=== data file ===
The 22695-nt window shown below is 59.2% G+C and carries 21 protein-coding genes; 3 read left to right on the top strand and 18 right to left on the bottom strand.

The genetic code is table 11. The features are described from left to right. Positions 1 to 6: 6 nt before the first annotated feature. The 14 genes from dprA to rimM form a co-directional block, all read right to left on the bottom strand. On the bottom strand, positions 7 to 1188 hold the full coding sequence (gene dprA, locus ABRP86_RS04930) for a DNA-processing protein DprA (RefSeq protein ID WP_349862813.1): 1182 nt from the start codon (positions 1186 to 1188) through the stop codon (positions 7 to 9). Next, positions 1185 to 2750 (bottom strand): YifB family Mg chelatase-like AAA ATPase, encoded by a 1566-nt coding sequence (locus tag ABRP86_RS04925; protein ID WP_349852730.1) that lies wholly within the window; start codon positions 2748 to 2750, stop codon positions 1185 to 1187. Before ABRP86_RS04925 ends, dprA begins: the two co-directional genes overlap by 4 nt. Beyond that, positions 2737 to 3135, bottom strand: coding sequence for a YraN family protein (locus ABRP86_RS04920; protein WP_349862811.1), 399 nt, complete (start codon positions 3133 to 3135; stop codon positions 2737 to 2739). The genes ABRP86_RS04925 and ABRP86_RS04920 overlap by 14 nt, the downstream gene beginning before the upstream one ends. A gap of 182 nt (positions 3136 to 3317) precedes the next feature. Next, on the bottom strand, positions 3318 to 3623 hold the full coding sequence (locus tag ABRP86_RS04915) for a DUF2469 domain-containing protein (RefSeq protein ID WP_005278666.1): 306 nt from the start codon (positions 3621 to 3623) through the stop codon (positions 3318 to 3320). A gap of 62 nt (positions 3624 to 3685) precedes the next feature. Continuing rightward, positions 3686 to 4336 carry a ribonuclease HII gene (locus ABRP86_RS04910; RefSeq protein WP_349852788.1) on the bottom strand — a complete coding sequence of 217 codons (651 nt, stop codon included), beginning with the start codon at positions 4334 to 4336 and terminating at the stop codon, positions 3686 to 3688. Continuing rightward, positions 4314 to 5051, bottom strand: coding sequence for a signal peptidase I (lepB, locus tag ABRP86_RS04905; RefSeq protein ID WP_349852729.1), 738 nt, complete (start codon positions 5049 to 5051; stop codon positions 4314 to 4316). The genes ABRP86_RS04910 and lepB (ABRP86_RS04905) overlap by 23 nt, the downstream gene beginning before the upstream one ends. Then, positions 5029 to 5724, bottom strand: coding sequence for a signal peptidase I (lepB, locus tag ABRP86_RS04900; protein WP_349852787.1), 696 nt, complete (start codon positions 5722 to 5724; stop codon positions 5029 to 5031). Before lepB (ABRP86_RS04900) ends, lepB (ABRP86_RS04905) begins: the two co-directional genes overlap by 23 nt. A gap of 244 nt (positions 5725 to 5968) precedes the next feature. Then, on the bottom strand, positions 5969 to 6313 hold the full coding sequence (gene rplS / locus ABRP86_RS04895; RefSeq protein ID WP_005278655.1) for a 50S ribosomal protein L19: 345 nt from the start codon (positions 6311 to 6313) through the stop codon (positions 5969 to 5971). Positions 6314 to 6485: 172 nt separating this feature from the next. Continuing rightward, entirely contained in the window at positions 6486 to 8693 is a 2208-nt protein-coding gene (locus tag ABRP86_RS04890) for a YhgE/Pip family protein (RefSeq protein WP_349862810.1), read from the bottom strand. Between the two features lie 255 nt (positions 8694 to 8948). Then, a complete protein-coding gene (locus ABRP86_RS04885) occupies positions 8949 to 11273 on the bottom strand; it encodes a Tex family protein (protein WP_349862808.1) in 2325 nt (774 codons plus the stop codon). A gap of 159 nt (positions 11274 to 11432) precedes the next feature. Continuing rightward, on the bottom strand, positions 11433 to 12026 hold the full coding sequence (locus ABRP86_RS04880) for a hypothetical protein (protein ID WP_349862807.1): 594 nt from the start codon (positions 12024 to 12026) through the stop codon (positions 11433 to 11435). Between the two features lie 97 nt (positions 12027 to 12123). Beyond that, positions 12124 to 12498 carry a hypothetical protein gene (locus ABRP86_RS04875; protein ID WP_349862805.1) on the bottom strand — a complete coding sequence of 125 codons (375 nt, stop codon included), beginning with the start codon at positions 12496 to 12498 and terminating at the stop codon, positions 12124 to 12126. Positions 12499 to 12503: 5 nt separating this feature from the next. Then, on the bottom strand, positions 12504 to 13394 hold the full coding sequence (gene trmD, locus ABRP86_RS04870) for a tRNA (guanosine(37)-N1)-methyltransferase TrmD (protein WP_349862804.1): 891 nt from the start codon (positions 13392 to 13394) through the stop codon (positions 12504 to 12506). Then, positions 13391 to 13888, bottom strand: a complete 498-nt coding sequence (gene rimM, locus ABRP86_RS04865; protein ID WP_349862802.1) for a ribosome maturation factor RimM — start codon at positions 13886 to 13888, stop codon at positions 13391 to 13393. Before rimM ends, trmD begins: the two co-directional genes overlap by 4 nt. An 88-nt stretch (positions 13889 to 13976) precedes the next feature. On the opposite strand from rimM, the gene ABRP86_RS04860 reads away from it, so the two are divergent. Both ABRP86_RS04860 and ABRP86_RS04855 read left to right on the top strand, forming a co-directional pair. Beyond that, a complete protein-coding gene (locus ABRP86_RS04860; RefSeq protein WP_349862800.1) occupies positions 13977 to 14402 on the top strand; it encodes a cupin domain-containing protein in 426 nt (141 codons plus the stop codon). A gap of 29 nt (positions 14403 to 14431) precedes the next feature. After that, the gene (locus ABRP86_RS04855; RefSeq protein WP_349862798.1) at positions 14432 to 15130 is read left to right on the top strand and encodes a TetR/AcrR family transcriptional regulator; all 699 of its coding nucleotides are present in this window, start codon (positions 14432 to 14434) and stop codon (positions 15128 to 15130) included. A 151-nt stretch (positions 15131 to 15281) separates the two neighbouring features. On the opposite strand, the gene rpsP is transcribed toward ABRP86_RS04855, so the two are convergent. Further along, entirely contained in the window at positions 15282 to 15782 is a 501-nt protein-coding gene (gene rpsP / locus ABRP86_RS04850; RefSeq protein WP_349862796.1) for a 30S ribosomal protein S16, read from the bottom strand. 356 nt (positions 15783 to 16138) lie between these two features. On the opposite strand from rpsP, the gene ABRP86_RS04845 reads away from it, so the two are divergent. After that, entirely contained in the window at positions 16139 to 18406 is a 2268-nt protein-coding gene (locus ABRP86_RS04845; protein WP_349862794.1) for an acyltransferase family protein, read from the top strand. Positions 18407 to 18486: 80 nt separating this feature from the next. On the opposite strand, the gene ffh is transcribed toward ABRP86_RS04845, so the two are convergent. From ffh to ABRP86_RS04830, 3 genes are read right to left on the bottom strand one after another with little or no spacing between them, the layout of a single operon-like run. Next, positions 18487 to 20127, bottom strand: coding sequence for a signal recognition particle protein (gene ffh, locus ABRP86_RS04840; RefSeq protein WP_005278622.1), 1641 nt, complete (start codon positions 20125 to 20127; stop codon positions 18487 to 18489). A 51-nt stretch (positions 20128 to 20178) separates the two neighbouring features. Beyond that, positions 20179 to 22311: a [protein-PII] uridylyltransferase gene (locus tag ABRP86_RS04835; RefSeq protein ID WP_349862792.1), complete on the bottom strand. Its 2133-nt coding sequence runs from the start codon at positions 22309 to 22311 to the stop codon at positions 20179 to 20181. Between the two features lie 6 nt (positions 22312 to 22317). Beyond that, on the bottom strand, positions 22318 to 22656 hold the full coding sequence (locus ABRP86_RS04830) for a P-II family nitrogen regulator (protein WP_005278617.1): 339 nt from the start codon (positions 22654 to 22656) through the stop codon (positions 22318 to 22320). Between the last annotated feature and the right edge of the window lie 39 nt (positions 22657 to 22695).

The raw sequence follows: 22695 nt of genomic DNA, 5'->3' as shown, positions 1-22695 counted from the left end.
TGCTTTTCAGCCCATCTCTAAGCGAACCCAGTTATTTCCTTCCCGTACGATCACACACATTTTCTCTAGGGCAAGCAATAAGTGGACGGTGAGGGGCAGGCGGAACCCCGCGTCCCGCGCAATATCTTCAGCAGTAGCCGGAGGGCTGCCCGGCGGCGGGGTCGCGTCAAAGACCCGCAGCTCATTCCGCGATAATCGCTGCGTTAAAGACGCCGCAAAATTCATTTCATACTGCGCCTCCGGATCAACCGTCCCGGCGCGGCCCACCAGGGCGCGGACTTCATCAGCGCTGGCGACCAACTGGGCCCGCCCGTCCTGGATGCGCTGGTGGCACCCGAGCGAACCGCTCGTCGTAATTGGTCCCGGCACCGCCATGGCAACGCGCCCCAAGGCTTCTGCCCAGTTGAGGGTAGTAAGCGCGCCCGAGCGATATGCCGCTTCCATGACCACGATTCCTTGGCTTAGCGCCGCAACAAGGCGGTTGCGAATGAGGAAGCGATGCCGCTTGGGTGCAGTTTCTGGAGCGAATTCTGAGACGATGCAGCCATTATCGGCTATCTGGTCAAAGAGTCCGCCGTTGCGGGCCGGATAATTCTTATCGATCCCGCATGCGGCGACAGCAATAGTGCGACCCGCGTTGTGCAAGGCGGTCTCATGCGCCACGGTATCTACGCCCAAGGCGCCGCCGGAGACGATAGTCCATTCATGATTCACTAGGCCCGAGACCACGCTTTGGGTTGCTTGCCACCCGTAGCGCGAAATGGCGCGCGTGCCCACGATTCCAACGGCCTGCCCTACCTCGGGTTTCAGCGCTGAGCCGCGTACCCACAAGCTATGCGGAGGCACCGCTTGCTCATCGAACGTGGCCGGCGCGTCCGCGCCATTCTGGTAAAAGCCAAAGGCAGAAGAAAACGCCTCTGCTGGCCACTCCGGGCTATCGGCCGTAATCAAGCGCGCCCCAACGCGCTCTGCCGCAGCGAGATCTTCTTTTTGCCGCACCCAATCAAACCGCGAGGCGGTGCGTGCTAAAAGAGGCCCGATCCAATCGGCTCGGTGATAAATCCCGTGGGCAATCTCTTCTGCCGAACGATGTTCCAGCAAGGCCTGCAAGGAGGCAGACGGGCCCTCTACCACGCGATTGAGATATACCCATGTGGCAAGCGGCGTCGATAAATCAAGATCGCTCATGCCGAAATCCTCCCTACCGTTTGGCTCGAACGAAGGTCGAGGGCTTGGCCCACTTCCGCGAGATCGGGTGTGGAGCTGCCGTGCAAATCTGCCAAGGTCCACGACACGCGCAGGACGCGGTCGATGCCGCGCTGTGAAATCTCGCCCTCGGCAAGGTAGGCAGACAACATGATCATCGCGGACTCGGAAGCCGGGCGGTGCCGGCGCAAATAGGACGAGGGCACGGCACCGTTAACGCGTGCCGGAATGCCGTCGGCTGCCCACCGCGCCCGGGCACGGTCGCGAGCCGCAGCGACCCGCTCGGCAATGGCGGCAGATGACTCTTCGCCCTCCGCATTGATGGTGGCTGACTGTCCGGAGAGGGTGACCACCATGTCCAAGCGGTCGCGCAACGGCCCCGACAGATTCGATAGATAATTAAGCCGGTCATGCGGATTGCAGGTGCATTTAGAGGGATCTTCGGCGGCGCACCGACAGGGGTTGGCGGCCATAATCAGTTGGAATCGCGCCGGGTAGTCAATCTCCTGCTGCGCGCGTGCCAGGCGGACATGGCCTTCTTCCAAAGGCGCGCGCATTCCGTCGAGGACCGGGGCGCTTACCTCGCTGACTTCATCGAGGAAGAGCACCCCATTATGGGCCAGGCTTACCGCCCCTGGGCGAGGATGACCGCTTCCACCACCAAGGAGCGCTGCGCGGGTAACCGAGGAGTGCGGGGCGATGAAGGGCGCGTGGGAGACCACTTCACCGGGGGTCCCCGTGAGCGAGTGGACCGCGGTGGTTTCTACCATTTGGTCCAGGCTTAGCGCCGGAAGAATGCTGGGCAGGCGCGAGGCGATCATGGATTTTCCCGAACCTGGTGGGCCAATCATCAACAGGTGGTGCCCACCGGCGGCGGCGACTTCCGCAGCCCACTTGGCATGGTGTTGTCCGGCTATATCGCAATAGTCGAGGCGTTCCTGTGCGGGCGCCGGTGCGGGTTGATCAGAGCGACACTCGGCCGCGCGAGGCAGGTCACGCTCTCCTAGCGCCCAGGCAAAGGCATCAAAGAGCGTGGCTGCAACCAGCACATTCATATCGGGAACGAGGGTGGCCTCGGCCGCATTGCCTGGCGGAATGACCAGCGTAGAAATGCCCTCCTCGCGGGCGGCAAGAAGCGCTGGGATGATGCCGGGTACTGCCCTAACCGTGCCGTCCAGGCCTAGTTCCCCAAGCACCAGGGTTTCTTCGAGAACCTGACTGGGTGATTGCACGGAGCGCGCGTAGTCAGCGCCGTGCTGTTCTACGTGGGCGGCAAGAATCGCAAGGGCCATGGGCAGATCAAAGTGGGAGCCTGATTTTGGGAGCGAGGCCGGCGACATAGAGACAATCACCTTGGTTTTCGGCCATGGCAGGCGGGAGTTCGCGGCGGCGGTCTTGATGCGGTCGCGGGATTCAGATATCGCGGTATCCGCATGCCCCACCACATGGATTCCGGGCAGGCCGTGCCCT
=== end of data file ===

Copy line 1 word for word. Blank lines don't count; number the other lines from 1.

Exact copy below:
The 22695-nt window shown below is 59.2% G+C and carries 21 protein-coding genes; 3 read left to right on the top strand and 18 right to left on the bottom strand.